University of Texas MD Anderson Cancer Center: High-throughput Screening Identifying Driving Mutations in Endometrial Cancer

Recent advances in next-generation sequencing technology have enabled the unprecedented characterization of a full spectrum of somatic alterations in cancer genomes. Given the large numbers of somatic mutations typically detected by this approach, a key challenge in the downstream analysis is to distinguish “drivers” that functionally contribute to tumorigenesis from “passengers” that occur as the consequence of genomic instability. For this study, the CTD2 Center at the University of Texas MD Anderson Cancer Center implemented a systems biology approach to identify driver cancer genes in endometrial cancers.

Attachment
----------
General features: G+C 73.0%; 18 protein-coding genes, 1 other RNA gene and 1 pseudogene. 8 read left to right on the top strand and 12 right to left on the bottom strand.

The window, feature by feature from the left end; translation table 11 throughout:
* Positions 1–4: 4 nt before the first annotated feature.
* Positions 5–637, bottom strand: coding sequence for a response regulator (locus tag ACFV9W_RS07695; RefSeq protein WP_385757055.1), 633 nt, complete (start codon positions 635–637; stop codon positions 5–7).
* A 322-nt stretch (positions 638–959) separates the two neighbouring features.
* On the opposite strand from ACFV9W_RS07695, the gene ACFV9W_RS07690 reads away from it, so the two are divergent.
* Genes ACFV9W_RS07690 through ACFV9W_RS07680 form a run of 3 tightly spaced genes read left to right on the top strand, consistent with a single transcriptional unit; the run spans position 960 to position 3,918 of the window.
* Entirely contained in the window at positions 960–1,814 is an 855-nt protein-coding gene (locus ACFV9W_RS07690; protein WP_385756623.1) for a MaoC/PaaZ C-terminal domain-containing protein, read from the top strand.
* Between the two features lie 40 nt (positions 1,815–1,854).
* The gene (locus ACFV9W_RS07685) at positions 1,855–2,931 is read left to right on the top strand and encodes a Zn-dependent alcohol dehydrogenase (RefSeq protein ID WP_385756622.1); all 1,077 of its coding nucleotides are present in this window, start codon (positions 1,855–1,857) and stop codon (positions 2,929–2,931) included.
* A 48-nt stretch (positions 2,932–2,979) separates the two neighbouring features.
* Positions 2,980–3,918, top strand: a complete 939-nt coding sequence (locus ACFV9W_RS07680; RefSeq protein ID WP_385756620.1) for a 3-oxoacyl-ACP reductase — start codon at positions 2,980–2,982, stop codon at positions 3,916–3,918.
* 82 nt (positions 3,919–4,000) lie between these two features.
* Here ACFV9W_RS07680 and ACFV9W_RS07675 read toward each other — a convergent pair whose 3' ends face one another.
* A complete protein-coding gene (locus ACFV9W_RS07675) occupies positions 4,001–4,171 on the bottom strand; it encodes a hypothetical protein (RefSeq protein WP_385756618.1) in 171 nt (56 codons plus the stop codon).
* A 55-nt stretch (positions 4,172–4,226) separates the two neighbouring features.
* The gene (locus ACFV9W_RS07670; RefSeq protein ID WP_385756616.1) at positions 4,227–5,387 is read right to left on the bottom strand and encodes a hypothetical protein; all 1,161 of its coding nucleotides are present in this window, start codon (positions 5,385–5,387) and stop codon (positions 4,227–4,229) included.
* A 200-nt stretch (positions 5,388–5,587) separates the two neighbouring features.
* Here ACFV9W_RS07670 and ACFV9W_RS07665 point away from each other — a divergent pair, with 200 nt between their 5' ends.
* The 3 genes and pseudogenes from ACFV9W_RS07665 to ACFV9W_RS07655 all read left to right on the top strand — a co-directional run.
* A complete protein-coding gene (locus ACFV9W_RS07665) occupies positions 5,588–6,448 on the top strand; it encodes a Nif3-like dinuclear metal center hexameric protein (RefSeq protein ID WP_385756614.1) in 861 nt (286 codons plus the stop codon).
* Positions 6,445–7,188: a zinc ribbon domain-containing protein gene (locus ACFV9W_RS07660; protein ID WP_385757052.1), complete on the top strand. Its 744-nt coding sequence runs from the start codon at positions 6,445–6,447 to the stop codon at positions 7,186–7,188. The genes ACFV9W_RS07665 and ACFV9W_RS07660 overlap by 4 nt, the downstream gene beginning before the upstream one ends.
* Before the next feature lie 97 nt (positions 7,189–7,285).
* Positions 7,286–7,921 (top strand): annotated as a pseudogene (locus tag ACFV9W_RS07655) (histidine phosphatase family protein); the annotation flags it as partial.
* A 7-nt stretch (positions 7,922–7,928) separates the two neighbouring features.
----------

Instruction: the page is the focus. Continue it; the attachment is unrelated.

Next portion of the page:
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Experimental Approaches

Whole exome sequencing was performed on 13 endometrial cancers along with matched normal samples to detect somatic alterations with high precision and sensitivity. For validated mutated genes, bioinformatics prioritization was combined with high throughput screening of shRNA and overexpression constructs in a highly sensitive BaF3 cell viability assay to identify candidate driver cancer genes. The BaF3 cell line is a murine bone marrow-derived pro-B-cell line that depends on interleukin-3 (IL-3) for proliferation, but readily becomes IL3-independent in the presence of an oncogene or oncogenic event.

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Last updated: June 28, 2020